It is harder to earn a living as a writer and performer of songs that you have created yourself. Sadly there are fewer venues in the UK who encourage and promote unsigned acts, many cannot, or will not pay the artists and some even charge the act/band for the dubious privilege of performing, but it is possible to become established and/or gain music industry attention which could lead to signing a deal and getting paid gigs.

Some bands/artists have managed to cross over into the pub and club circuit by building a good following or performing a mixture of covers and original songs which may also be recorded and sold at gigs. Acts with management or recording contracts may have some or all of their engagements booked for them, which can include supporting established acts. The level of success or recognition gained varies on the commercial viability of the songs, popularity of the artist and amount of exposure that they or their representatives can attract.

Thanks to the internet, the ‘pigeonhole’ mentality that has influenced the state of the charts is slipping. Entertainers who may previously been rejected by established companies due to the inability to catagorise their music/style can post their demos or promote and sell their music from their own website and sites that offer promotional or broadcasting services free or at low cost to musicians, bands and singers. This allows anyone with a PC and internet connection to find, listen and buy new music from unsigned acts worldwide, without being limited to what the industry currently considers to be commercial.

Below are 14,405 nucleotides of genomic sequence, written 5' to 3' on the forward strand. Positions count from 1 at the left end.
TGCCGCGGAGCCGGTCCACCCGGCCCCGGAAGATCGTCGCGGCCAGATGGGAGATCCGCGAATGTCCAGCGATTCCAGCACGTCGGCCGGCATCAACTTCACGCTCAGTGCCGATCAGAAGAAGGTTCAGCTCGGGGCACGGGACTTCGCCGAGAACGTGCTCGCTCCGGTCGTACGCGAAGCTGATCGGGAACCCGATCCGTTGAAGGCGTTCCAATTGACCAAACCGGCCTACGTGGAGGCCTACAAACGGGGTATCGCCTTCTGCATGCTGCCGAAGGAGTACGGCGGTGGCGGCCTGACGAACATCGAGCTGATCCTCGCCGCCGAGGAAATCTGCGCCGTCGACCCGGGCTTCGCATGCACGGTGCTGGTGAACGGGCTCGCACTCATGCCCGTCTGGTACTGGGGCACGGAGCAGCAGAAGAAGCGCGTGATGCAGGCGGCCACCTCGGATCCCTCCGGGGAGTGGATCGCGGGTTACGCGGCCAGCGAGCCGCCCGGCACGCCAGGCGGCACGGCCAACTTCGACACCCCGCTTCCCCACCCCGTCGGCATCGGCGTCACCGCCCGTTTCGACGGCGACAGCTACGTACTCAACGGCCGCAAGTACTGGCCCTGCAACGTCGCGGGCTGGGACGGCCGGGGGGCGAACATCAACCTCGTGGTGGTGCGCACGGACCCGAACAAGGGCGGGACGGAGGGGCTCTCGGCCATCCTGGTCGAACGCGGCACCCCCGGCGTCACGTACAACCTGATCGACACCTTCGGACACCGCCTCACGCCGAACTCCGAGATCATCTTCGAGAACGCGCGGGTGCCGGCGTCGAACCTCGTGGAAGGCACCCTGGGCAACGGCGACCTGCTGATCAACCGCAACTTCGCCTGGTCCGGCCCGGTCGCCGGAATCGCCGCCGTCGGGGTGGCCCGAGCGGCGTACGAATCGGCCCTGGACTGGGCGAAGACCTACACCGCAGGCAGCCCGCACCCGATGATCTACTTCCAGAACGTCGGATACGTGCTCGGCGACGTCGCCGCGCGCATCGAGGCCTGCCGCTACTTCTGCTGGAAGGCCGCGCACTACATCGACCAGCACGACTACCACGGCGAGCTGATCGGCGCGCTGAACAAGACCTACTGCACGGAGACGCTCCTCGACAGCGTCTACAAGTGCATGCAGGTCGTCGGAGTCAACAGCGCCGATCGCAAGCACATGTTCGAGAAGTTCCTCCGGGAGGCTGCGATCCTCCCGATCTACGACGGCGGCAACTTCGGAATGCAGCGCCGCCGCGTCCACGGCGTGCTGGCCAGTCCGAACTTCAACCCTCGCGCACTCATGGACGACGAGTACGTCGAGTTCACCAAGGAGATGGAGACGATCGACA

The drawback for cover artists is mainly financial, a performing artist will only receive performance related fees unless they have also written the song and if they wish to record and release a cover version will be required to seek permission and pay royalty fees to the publisher or songwriter. The singer/songwriter receives royalty payments for the rights to perform, record and publish the work. The artist/band who writes, records and performs will earn more money and retains more control over the choice of songs performed or who performs them depending on if they are signed and the terms of their contract.

This doesn’t mean that artists performing covers cannot earn a substantial amount throughout their career and in many cases are far better off financially than a lot of signed recording artists, who may not see any actual cash from their royalties for several years, if at all.

Whether you choose to perform songs by other artists or your own material is a matter of taste and what you are trying to accomplish. Cover acts may earn more to begin with but reach a limit to how much they can charge per performance. Original artists have to work harder but gain satisfaction from performing their own material and can earn a higher income when signed if they become successful.

Also read:

The Cover Song Quagmire (Mechanical Licensing)
Three Ways to Obtain Mechanical Licenses for Legally Recording and Distributing Cover Versions by Dale Turner.